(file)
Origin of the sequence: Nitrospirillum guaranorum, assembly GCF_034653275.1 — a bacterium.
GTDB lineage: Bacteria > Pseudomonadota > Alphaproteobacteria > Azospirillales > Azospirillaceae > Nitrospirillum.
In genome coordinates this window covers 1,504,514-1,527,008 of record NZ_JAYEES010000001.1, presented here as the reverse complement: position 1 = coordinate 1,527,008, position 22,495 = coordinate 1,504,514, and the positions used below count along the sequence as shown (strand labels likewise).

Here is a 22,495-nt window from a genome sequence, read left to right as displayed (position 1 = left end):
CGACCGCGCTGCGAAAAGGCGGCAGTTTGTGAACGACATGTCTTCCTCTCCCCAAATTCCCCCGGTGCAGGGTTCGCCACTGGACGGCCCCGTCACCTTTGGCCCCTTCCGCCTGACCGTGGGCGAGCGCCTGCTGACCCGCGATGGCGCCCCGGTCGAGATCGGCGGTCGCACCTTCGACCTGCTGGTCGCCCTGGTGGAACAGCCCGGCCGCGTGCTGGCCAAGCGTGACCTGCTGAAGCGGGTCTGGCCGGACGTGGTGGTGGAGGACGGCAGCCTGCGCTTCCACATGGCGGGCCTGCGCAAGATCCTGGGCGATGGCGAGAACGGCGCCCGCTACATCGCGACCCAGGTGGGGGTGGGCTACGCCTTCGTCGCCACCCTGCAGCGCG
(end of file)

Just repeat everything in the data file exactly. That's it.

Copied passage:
Origin of the sequence: Nitrospirillum guaranorum, assembly GCF_034653275.1 — a bacterium.
GTDB lineage: Bacteria > Pseudomonadota > Alphaproteobacteria > Azospirillales > Azospirillaceae > Nitrospirillum.
In genome coordinates this window covers 1,504,514-1,527,008 of record NZ_JAYEES010000001.1, presented here as the reverse complement: position 1 = coordinate 1,527,008, position 22,495 = coordinate 1,504,514, and the positions used below count along the sequence as shown (strand labels likewise).

Here is a 22,495-nt window from a genome sequence, read left to right as displayed (position 1 = left end):
CGACCGCGCTGCGAAAAGGCGGCAGTTTGTGAACGACATGTCTTCCTCTCCCCAAATTCCCCCGGTGCAGGGTTCGCCACTGGACGGCCCCGTCACCTTTGGCCCCTTCCGCCTGACCGTGGGCGAGCGCCTGCTGACCCGCGATGGCGCCCCGGTCGAGATCGGCGGTCGCACCTTCGACCTGCTGGTCGCCCTGGTGGAACAGCCCGGCCGCGTGCTGGCCAAGCGTGACCTGCTGAAGCGGGTCTGGCCGGACGTGGTGGTGGAGGACGGCAGCCTGCGCTTCCACATGGCGGGCCTGCGCAAGATCCTGGGCGATGGCGAGAACGGCGCCCGCTACATCGCGACCCAGGTGGGGGTGGGCTACGCCTTCGTCGCCACCCTGCAGCGCG